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Federal appeals court rules murdering kidnapper is libel-proof

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    News Media Update         TENTH CIRCUIT         Libel    

Federal appeals court rules murdering kidnapper is libel-proof

  • A convicted murderer and kidnapper’s reputation is so diminished that he may not be libeled regarding his crimes, a federal appeals court ruled.

Dec. 15, 2004 — A notorious convicted murderer and kidnapper may not recover for libel — even when a reporter falsely wrote that he had also been convicted of rape — because his public reputation regarding his crimes is so diminished that he is “libel-proof,” the U.S. Court of Appeals in Denver (10th Cir.) held Dec. 9. The three-judge panel also held that the passage of more than 30 years since the crimes did not repair his reputation.

In December 1969, Thomas P. Lamb kidnapped and murdered Karen Sue Kemmerly of Kansas City, Mo., leaving her naked body in Kansas. A month later he kidnapped Patricia Ann Childs of Overland Park, Kan., holding her for $3,500 ransom, allegedly to pay for a sex-change operation. Lamb was convicted of both crimes in Kansas and sentenced to three consecutive life terms. Childs also alleged that Lamb raped her, but he was not convicted of that offense.

After being apprehended, Lamb violently escaped from custody three times. While awaiting trial in 1970 he and another inmate took four sheriff’s officers captive at gunpoint, locking them in a jail cell and escaping with a fifth hostage. In 1979 he escaped from a Kansas penitentiary and led police on a high-speed chase. In 1987 he escaped from a state hospital, stole a car at knife-point, and led police on another high speed chase. He was recaptured after each incident.

In July 2001 while Lamb was awaiting a parole hearing, Tony Rizzo of The Kansas City (Missouri) Star wrote two articles detailing Lamb’s crimes. In the stories, Rizzo reported that Lamb had been convicted of raping both Kemmerly and Childs, that Lamb was arrested during a shootout that left an officer seriously injured, that Lamb had fooled prison officials into releasing him on parole from a burglary conviction prior to the kidnappings, and that Lamb pursued his victims while dressed as a woman.

When his parole was denied, Lamb — acting as his own lawyer — sued Rizzo for libel claiming that “lies and false information” in the articles caused his parole to be denied. Lamb asserted that he was never charged with rape, that the officer injured in the shootout was shot by another officer and was not seriously injured, that he did not fool anyone into paroling him from the burglary conviction, and that he was fully dressed as a male when he abducted Childs.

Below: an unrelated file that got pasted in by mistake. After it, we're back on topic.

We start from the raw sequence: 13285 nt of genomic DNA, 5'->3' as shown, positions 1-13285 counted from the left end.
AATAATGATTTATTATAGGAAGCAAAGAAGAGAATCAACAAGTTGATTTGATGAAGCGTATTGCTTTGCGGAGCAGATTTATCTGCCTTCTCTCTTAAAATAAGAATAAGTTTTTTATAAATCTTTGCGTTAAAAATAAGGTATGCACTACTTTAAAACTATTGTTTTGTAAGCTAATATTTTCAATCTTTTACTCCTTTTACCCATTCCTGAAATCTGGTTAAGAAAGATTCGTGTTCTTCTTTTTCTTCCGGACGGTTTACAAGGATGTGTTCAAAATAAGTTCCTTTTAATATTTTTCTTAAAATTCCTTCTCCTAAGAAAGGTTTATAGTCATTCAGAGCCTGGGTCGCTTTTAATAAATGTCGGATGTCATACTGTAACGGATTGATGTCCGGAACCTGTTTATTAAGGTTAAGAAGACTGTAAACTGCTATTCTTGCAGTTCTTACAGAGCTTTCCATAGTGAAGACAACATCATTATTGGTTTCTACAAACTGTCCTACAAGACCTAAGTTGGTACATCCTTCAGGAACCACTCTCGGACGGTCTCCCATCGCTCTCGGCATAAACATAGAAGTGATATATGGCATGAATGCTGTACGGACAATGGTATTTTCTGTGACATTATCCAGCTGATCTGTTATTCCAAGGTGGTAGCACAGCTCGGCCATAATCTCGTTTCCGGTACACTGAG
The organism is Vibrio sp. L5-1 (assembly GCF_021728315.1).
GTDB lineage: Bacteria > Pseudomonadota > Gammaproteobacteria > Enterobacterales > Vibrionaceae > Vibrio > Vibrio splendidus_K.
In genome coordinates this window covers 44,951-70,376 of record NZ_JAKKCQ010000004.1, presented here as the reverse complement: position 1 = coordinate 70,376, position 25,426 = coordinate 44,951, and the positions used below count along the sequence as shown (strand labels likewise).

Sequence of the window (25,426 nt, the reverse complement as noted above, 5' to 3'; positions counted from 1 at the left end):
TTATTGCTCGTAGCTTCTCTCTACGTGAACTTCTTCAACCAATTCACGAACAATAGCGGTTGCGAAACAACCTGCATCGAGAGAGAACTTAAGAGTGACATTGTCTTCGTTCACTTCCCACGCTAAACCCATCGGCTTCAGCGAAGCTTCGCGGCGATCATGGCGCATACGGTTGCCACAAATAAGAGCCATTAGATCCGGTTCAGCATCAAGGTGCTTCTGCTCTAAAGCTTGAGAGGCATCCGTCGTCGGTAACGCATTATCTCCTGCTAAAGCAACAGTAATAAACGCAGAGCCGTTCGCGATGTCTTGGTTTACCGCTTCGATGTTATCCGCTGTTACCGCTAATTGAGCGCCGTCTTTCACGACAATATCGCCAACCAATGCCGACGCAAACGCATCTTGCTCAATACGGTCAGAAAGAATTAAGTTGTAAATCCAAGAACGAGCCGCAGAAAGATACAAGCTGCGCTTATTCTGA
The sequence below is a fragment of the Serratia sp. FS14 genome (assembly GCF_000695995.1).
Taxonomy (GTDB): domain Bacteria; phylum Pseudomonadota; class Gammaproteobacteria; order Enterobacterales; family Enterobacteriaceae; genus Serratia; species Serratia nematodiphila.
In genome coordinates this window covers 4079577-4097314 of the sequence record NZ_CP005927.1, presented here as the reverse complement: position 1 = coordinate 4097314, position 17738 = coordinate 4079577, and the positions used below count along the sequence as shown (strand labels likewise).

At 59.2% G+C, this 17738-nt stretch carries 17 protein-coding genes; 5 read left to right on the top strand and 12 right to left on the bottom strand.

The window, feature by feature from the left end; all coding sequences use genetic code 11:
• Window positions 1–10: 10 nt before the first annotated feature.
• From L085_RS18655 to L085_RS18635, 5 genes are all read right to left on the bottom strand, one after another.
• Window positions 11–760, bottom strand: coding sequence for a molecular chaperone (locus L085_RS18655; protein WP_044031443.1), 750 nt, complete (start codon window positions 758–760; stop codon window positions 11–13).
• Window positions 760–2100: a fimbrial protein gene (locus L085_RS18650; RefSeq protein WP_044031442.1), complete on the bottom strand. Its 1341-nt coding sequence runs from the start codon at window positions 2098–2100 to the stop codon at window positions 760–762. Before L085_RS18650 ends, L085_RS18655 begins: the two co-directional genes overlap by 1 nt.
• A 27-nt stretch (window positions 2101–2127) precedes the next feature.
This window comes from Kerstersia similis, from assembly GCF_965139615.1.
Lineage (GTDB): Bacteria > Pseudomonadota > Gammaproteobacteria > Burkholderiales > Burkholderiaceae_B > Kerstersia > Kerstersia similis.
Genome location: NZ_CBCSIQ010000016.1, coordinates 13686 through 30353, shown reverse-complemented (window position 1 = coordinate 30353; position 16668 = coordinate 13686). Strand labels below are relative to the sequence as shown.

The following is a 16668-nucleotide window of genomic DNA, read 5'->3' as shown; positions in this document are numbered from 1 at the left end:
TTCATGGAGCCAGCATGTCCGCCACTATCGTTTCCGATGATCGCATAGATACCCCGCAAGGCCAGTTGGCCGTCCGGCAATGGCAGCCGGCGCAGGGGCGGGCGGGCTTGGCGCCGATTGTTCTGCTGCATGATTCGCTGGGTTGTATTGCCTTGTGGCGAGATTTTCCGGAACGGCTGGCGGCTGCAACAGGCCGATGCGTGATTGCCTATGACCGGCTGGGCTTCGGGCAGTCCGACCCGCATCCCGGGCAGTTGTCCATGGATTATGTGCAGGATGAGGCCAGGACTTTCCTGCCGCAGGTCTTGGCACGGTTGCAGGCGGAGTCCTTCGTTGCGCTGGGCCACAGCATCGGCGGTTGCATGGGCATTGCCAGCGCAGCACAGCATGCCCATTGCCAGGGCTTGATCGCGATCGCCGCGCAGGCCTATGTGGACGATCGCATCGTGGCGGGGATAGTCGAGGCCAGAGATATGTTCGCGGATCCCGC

Lamb sued in Kansas, but because Rizzo lived in Missouri, the case was transferred to federal court.

In January 2003, the U.S. District Court in Kansas City, Kan., dismissed the suit. Judge J. Thomas Marten wrote: “Given the utter heinousness of the offenses which led to the plaintiff’s three consecutive sentences of life imprisonment, the uncontroverted nature of those offenses, and the widespread notoriety attached to the convictions of the plaintiff as well as his periodic escapes from custody, the plaintiff has not and cannot present an actionable case of libel based upon the purported misstatements contained in Rizzo’s articles.”

Lamb argued that his reputation had been rehabilitated because he had not committed any new offenses in more than 15 years, but Marten rejected that argument as well. “If Lamb has not committed any recent offenses against the public, it is likely due to the fact that he has been isolated from society by the imposition of three consecutive life sentences,” he wrote.

Lamb appealed, and on Dec. 9 a three-judge panel of the U.S. Court of Appeals affirmed the dismissal. Applying state law, the court held that although the Kansas Supreme Court had not adopted the “libel-proof” doctrine, it had referred to it in a previous decision and probably would adopt it in this case.

Judge Monroe G. McKay wrote that the libel-proof doctrine “essentially holds that when a plaintiff’s reputation is so diminished at the time of publication of the allegedly defamatory material that only nominal damages at most could be awarded because the person’s reputation was not capable of sustaining further harm, the plaintiff is deemed to be libel-proof as a matter of law and is not permitted to burden a defendant with a trial.”

McKay noted that it is a limited, narrow doctrine, but that in Lamb’s case it does apply.

(Lamb v. Rizzo; Media Counsel: Michael J. Abrams, Lathrop & Gage L.C., Kansas City, Mo.) GP


© 2004 The Reporters Committee for Freedom of the Press

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